Bill Gates and other ed. reformers praise China, Singapore and Korea as having the highest test scores in the world, of course, better than the United States they will tell you.
What they fail to say is that in America, public schools teach everyone—students with disabilities too. Students who come to school with learning disabilities wind up in classrooms with everyone else. Sometimes they get special assistance and sometimes they don’t. Certainly all is not perfect. But the point is, America’s schools do address special education. They have for a long time.
What must be mentioned, is that when a variety of students with different skills are all in one kind of class, it changes the dynamics of how and what is taught. When students are in a homogenous class, where students learn like material, teaching is much easier.
China, or should I say Shanghai (all of China is not tested), does not embrace inclusion. They might do well in raising reading scores of their students, but they do not include students with disabilities. In fact, one in four of their students with special needs are not in school at all. Only those with mild disabilities who can adapt can attend class.
According to Human Rights Watch, in China: “Students with disabilities have repeatedly tried to access mainstream education, but these efforts have largely ended in disappointment. They are turned away from mainstream schools because they ‘may affect other children’ or they ‘can’t learn.’ Even if they are initially admitted, some are later dismissed from the schools after a few months.”
Migrant children have trouble accessing school too. China has what is called a “hukou” system which makes it difficult for migrant families to obtain residency and public services. Think about America which opens its school doors to the influx of students who come from other countries with second languages.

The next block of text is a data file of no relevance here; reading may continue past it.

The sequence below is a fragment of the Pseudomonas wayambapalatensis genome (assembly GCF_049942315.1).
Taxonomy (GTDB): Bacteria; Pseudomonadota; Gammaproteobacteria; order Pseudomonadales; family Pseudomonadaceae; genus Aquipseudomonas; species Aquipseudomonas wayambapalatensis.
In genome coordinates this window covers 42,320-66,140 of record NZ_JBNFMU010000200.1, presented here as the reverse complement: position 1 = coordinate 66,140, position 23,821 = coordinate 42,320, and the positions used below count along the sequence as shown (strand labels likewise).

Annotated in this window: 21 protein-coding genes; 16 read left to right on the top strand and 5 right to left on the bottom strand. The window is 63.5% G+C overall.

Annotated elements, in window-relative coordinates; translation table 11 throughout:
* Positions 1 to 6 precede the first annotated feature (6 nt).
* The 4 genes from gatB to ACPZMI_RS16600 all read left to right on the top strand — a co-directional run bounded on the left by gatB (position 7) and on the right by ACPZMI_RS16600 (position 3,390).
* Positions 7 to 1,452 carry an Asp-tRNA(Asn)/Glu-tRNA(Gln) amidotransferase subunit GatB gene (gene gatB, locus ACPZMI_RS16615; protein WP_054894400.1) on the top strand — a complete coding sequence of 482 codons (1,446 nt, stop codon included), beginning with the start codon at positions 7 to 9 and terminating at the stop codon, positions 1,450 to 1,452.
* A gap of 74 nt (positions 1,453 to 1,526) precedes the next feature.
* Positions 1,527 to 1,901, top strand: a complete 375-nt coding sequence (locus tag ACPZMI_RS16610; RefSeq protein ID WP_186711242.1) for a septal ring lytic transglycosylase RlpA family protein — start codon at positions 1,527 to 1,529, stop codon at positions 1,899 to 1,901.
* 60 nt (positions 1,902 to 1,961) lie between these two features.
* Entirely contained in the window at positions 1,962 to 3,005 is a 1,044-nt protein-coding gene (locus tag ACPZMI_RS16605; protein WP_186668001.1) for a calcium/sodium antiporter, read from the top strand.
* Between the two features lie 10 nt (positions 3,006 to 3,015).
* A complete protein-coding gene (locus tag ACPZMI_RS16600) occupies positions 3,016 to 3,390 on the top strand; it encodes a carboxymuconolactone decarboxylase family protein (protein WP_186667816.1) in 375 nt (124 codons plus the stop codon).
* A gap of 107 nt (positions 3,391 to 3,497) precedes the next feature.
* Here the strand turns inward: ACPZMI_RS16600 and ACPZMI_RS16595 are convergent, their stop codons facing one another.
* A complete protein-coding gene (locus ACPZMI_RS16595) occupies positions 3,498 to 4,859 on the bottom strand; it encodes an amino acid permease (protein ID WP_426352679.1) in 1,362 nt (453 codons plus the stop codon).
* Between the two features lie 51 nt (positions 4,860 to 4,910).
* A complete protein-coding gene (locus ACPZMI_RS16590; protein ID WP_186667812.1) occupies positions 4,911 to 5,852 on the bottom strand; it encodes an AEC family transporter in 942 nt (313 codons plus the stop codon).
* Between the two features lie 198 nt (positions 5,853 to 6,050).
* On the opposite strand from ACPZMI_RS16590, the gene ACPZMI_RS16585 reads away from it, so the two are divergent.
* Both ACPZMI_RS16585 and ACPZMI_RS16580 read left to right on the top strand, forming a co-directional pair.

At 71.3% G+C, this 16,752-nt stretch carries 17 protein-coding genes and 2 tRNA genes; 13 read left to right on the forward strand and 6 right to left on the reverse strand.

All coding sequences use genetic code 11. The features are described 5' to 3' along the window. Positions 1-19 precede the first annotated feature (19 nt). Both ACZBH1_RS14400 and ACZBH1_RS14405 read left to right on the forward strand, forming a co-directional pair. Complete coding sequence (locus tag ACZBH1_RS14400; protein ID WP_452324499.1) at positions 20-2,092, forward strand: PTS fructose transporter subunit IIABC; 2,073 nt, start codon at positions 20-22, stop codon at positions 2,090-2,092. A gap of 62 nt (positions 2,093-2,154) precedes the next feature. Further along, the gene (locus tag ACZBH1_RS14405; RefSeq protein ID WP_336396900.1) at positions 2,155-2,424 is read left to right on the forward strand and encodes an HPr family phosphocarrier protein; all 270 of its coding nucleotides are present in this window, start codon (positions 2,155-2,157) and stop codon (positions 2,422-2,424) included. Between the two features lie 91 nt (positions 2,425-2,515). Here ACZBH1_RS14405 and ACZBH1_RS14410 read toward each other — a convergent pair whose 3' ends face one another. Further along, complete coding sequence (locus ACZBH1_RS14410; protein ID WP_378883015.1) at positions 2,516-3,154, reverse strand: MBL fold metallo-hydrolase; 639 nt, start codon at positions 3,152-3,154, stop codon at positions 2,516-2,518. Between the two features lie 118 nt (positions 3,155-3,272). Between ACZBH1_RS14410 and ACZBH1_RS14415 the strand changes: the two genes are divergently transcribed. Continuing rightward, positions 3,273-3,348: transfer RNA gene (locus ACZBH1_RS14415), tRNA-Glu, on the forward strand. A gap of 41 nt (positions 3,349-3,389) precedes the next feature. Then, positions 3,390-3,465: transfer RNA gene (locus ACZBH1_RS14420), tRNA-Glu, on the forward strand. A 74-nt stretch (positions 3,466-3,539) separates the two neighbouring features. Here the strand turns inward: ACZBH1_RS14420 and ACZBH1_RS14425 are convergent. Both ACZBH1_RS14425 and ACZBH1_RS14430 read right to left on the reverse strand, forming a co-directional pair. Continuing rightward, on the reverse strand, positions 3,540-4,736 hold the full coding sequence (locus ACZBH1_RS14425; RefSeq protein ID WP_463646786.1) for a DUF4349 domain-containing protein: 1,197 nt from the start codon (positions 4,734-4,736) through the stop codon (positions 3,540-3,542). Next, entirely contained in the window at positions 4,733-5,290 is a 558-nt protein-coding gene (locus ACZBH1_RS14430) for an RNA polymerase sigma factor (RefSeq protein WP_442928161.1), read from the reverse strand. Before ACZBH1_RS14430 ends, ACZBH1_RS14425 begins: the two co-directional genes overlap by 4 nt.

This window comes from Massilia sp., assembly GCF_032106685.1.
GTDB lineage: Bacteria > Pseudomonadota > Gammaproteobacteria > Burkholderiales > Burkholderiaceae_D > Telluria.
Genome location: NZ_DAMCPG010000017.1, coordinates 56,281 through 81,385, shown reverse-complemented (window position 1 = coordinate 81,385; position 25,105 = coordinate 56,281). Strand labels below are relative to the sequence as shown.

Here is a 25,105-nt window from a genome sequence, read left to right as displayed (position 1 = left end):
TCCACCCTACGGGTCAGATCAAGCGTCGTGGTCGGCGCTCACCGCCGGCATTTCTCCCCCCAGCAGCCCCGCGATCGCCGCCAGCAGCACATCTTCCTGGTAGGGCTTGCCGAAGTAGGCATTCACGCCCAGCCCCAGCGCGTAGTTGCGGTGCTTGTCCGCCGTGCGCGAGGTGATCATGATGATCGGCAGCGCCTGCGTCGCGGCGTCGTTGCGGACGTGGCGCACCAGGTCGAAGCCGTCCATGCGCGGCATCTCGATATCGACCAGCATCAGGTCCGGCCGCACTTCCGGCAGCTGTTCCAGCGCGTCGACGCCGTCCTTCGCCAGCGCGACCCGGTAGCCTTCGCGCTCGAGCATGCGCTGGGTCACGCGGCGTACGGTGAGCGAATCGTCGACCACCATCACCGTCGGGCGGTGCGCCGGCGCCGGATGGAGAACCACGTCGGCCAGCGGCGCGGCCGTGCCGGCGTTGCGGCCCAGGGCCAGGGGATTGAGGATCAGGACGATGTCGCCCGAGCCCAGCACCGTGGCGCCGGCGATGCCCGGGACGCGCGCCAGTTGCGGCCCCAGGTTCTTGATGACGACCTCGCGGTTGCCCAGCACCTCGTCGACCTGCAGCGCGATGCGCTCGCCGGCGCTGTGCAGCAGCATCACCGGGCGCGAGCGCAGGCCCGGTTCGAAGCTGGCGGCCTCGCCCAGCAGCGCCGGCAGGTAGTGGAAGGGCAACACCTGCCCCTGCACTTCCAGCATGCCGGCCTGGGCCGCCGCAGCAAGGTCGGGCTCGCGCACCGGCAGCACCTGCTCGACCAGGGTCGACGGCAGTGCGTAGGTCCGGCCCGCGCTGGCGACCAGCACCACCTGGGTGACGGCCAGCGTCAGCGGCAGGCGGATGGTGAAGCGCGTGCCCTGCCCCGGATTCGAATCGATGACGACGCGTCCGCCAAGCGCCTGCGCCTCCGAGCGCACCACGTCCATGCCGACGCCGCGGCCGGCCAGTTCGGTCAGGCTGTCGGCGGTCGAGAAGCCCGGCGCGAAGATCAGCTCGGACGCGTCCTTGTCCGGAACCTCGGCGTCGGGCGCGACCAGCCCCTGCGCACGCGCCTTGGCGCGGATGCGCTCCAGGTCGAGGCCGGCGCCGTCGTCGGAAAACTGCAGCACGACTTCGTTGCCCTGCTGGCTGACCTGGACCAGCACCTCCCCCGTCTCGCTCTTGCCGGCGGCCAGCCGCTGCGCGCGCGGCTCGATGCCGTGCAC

And according to Lara Farrar in a 2014 New York Times report, at the end of 2012 more than 90,000 of China’s students with disabilities had no access to school.
Teachers get little training to work with students with disabilities who do get mainstreamed classes in China. Nor do students in special ed. classes have access to teachers with special training. And while they have invested in special education buildings for some, the disability areas are segregated and so specified many students are turned away.
Someday, perhaps China will open its doors to all students. The indication is that right now they are like we were in this country before laws went into place for special ed. There are signs they might be trying to work on it, and show that they can raise the scores of everyone, but, for now, few students with disabilities are served.
Singapore and Korea might be better with their special education programming. They certainly have special education programs in place, and they do definitely speak of inclusion.
Mr. Gates and all the other school reformers who praise China need to pay attention. All is not what it seems when it comes to China and student success. Or maybe it is just a matter of what the reformers call success.